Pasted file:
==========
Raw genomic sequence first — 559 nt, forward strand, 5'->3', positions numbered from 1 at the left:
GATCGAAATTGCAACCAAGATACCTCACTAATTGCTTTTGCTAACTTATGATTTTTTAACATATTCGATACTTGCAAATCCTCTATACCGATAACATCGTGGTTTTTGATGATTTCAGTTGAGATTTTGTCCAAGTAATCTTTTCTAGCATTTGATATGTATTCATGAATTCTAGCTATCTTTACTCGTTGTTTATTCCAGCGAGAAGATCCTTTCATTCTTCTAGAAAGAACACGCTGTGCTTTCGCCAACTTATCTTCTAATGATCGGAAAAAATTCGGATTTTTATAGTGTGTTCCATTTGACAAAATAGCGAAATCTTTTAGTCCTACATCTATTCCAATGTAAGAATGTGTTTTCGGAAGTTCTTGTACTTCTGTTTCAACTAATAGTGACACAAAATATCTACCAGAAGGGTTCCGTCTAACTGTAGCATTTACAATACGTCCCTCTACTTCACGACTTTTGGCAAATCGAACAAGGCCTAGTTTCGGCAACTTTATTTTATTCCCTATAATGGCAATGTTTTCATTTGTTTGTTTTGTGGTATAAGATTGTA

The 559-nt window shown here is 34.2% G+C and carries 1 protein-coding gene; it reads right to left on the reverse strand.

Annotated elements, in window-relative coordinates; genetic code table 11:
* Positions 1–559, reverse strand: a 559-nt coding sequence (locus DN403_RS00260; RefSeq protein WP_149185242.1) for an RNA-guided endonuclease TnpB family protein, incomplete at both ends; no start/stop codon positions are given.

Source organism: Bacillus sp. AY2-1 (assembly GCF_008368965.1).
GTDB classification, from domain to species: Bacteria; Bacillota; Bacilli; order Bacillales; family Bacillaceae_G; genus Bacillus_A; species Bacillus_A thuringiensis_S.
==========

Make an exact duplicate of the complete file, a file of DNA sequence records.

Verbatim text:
Raw genomic sequence first — 559 nt, forward strand, 5'->3', positions numbered from 1 at the left:
GATCGAAATTGCAACCAAGATACCTCACTAATTGCTTTTGCTAACTTATGATTTTTTAACATATTCGATACTTGCAAATCCTCTATACCGATAACATCGTGGTTTTTGATGATTTCAGTTGAGATTTTGTCCAAGTAATCTTTTCTAGCATTTGATATGTATTCATGAATTCTAGCTATCTTTACTCGTTGTTTATTCCAGCGAGAAGATCCTTTCATTCTTCTAGAAAGAACACGCTGTGCTTTCGCCAACTTATCTTCTAATGATCGGAAAAAATTCGGATTTTTATAGTGTGTTCCATTTGACAAAATAGCGAAATCTTTTAGTCCTACATCTATTCCAATGTAAGAATGTGTTTTCGGAAGTTCTTGTACTTCTGTTTCAACTAATAGTGACACAAAATATCTACCAGAAGGGTTCCGTCTAACTGTAGCATTTACAATACGTCCCTCTACTTCACGACTTTTGGCAAATCGAACAAGGCCTAGTTTCGGCAACTTTATTTTATTCCCTATAATGGCAATGTTTTCATTTGTTTGTTTTGTGGTATAAGATTGTA

The 559-nt window shown here is 34.2% G+C and carries 1 protein-coding gene; it reads right to left on the reverse strand.

Annotated elements, in window-relative coordinates; genetic code table 11:
* Positions 1–559, reverse strand: a 559-nt coding sequence (locus DN403_RS00260; RefSeq protein WP_149185242.1) for an RNA-guided endonuclease TnpB family protein, incomplete at both ends; no start/stop codon positions are given.

Source organism: Bacillus sp. AY2-1 (assembly GCF_008368965.1).
GTDB classification, from domain to species: Bacteria; Bacillota; Bacilli; order Bacillales; family Bacillaceae_G; genus Bacillus_A; species Bacillus_A thuringiensis_S.